They also lose the ability to ejaculate (though they can still orgasm), and sometimes they express some urine during ejaculation. The most devastating part of all this is when patients and their partners aren’t fully prepared for these side effects.“This week in my practice, I had a 50-year-old guy with tears in his eyes. You can’t mope around.”That attitude is hard for many to adopt, especially younger men.Wearing only stretchy blue briefs, David Fuehrer posed for the camera with one beefy arm flexed over his head, the other clenched in front of his chest.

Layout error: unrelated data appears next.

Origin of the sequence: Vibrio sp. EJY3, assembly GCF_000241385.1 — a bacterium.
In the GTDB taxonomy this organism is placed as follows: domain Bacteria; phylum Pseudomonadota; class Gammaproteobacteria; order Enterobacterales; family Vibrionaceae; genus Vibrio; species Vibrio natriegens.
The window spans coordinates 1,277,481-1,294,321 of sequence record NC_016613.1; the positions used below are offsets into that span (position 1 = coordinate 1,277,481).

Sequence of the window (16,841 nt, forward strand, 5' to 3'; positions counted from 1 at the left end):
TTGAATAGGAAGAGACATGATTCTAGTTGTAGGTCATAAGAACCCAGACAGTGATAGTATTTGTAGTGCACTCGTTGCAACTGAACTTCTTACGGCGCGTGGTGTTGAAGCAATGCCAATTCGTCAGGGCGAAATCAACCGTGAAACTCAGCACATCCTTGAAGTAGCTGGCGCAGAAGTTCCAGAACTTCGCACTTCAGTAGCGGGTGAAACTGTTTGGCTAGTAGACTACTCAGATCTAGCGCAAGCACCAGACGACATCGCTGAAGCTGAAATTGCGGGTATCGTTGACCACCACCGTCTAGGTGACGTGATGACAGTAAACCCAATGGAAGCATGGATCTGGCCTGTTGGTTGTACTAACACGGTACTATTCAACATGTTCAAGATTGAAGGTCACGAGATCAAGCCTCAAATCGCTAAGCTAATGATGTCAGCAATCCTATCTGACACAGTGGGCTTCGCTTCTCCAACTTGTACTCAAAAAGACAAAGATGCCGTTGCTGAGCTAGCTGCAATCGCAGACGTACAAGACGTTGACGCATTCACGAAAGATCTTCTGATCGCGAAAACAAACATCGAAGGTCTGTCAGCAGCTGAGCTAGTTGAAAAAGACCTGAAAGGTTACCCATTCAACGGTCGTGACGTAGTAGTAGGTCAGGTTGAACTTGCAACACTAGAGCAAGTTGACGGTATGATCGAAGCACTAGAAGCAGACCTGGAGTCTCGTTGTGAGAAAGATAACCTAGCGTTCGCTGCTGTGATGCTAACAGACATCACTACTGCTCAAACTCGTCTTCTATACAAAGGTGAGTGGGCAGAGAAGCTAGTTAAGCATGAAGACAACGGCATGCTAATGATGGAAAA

”Cancer is the second-leading cause of death in the United States, claiming over half a million American lives each year.He said, ‘If I'd known it would be like this, I wouldn’t have done it,’” says Dr. When Fuehrer was diagnosed with testicular cancer at 25, he had an orchiectomy to remove one of his testicles.John Mulhall, director of the Male Sexual and Reproductive Medicine Program at Memorial Sloan Kettering in New York City. He recovered and got married at 28, but two years later, he was diagnosed with a different form of testicular cancer and needed another orchiectomy, followed by radiation and hormone therapies. RELATED: A new theory on cancer—what we know about how it starts could be wrong“I don’t blame her. Those are heavy things to face when all of your friends are having babies, getting promotions and buying BMWs.”Tamika Felder knew what cancer patients looked like: old, sickly, bald, drugged up.There are also the emotional ramifications patients, their partners and families endure.At least 60 percent of cancer survivors suffer from long-term sexual problems, and fewer than 20 percent get the help they need to lead fulfilling sex lives, says Leslie Schover, a clinical psychologist who’s one of the pioneers in helping cancer survivors navigate sexual health and fertility.